New York City Enacts Pay-to-Play and Other Restrictions
In early July, New York City Mayor Michael Bloomberg signed a bill (formerly Int. No. 586-A) into law making a number of changes to the city's campaign finance laws. Although a number of the provisions apply only to candidates (e.g., increasing the amount of matching funds), several provisions apply directly to non-candidate individuals and entities.
Most important, the new law enacts a "pay-to-play" provision that severely restricts the ability of certain individuals and entities doing or seeking business with the city to make contributions to candidates for office as well as to transition and inaugural entities. Contributions from these covered persons and their senior management would be limited to $400 for city-wide races, $320 for borough-wide races, and $250 for City Council races, a 90% reduction over the current individual limits.
These restrictions apply to most individuals and entities that have or are bidding on city contracts, concessions, franchises, and grants aggregating to at least $100,000 over a 12-month period; land use ruling applicants; and parties to discretionary economic development agreements. To assist in monitoring these requirements, the Campaign Finance Board will develop a computerized database of all persons covered by the new restrictions.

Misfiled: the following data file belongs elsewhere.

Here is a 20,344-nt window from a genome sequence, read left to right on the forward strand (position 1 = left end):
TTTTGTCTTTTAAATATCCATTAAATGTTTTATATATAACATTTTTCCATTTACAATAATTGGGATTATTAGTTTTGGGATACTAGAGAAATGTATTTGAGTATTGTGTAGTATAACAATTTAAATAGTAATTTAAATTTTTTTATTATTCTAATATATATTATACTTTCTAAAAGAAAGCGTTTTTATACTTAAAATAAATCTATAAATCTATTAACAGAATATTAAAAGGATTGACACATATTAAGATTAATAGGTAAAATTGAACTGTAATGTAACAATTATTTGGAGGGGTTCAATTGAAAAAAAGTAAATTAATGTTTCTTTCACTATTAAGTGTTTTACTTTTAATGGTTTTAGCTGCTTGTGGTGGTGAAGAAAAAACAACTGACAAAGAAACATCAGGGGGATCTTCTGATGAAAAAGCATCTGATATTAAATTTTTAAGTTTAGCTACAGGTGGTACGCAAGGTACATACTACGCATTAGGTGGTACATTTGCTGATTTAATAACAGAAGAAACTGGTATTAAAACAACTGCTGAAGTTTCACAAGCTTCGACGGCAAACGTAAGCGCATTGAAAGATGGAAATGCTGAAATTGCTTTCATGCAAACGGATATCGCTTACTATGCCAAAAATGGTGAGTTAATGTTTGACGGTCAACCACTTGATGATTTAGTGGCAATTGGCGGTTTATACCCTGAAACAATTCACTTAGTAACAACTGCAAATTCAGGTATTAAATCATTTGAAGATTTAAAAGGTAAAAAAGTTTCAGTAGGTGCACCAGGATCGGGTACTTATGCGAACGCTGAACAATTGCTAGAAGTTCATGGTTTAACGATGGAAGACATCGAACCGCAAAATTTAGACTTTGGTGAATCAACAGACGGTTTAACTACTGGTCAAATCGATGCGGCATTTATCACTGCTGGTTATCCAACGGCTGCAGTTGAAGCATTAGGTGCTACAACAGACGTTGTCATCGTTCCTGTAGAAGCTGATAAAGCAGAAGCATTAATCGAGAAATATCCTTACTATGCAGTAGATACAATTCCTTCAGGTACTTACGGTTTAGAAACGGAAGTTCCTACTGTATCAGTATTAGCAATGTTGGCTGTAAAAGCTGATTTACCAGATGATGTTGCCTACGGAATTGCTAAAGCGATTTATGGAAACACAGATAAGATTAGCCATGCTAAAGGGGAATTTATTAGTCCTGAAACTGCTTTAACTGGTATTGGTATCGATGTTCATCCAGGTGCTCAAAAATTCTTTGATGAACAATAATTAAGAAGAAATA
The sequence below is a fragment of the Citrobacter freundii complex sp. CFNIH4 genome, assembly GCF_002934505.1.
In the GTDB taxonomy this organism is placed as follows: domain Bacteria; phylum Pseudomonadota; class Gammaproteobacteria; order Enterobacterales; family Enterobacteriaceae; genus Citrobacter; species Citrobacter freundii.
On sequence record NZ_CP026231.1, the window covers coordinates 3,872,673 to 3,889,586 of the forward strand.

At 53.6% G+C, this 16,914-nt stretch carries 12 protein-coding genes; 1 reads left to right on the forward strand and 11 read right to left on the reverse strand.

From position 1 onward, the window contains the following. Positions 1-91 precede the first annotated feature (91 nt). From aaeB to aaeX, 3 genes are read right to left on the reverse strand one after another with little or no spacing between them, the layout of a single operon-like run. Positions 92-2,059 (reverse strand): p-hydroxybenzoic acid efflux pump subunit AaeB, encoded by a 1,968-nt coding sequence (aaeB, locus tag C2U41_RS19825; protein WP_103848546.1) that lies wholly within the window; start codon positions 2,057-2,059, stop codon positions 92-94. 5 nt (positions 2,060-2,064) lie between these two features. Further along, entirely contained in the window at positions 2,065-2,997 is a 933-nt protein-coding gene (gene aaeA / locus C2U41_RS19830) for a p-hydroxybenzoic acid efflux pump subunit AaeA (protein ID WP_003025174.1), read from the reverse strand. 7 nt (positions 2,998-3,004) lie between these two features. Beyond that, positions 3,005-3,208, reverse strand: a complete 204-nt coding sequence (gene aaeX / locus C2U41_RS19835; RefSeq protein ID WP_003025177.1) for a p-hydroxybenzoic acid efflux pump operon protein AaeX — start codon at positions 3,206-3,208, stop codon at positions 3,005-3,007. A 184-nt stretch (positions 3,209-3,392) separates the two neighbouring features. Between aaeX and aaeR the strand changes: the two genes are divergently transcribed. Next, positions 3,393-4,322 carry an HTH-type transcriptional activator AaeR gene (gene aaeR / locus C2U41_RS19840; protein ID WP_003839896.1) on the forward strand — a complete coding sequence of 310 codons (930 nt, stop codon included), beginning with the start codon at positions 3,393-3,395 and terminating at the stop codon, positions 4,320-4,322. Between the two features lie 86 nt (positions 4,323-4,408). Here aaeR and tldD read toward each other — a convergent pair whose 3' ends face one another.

In addition to the entities themselves, the database will contain the CEO, CFO/COO, any person employed in a senior managerial capacity, and any person with an interest in the entity that exceeds 10% of the covered entity. There are exceptions to these restrictions for contributions from the candidate and certain relatives. These restrictions go into effect 30 days after the Campaign Finance Board certifies that the database is up and running.
The new law also broadens the scope of the city's bundling provision by requiring that anyone who solicits contributions to a candidate or authorized committee-where such solicitation is known to the candidate or committee-be disclosed on the candidate's or committee's reports as an "intermediary." Formerly, New York City law only required disclosure of those individuals and entities that actually received and delivered the contributions. The new law contains a blanket exception for individuals who host a campaign fund raiser paid for in whole or in part by the campaign, although non-campaign sponsored events must designate one individual host as the intermediary.
Among a number of other minor changes, the new law extends the ban on corporate contributions to include Limited Liability Companies (LLCs), Limited Liability Partnerships, and other forms of non-incorporated businesses. The law specifically notes that a contribution from an individual whose name is followed by a professional designation (e.g., "M.D.," "Esq.," "C.P.A.," etc.) will not be treated as a prohibited corporate contribution absent specific evidence to the contrary.